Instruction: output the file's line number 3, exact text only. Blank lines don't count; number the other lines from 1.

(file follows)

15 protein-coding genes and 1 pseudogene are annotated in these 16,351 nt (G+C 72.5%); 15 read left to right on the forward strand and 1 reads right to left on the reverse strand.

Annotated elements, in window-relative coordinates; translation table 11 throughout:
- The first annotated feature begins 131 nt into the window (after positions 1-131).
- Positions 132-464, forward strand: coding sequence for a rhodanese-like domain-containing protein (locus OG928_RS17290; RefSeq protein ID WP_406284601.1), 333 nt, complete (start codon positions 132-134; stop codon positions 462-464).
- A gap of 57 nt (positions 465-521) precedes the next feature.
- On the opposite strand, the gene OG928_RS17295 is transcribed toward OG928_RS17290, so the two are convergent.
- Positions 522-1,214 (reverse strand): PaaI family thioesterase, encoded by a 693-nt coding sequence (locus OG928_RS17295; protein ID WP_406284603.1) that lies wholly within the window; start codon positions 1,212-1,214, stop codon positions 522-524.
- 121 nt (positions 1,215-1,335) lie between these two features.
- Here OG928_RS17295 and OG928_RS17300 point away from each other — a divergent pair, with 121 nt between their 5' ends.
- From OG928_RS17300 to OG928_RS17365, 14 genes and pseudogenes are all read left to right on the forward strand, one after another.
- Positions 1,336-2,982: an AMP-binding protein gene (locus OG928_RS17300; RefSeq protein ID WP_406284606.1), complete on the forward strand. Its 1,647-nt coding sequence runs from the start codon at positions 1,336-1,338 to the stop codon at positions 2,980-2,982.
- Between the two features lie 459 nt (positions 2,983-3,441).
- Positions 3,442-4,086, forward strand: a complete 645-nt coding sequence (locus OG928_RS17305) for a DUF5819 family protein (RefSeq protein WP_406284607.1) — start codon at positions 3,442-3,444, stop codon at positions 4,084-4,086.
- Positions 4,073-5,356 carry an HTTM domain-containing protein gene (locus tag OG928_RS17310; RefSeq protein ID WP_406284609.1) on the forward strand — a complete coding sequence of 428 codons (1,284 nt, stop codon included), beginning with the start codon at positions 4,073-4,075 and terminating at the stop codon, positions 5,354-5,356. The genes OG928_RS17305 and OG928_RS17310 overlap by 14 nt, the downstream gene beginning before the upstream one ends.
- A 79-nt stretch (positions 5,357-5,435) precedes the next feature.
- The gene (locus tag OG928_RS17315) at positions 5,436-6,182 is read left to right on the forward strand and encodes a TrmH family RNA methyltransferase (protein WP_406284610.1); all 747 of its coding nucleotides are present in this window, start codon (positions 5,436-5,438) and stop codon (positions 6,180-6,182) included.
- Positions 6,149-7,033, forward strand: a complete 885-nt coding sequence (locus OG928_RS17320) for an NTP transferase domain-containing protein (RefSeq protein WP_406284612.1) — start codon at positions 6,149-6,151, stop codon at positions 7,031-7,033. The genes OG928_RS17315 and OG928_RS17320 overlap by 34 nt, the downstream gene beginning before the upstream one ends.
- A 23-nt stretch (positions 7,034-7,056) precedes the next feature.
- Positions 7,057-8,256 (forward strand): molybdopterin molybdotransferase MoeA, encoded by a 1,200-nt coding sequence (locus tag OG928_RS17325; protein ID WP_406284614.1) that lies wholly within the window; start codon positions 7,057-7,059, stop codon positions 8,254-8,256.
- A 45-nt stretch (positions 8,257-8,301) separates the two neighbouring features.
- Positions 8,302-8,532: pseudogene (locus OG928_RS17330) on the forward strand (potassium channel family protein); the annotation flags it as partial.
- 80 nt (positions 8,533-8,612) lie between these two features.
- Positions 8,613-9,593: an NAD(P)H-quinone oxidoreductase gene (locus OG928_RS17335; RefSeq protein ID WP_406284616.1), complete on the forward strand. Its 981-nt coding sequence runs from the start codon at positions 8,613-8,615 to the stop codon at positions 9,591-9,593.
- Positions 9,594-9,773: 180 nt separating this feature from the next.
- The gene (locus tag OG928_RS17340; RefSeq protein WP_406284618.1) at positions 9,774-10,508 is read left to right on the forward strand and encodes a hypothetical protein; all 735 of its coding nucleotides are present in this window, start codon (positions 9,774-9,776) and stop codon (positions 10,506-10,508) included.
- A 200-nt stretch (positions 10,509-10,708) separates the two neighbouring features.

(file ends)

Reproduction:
- The first annotated feature begins 131 nt into the window (after positions 1-131).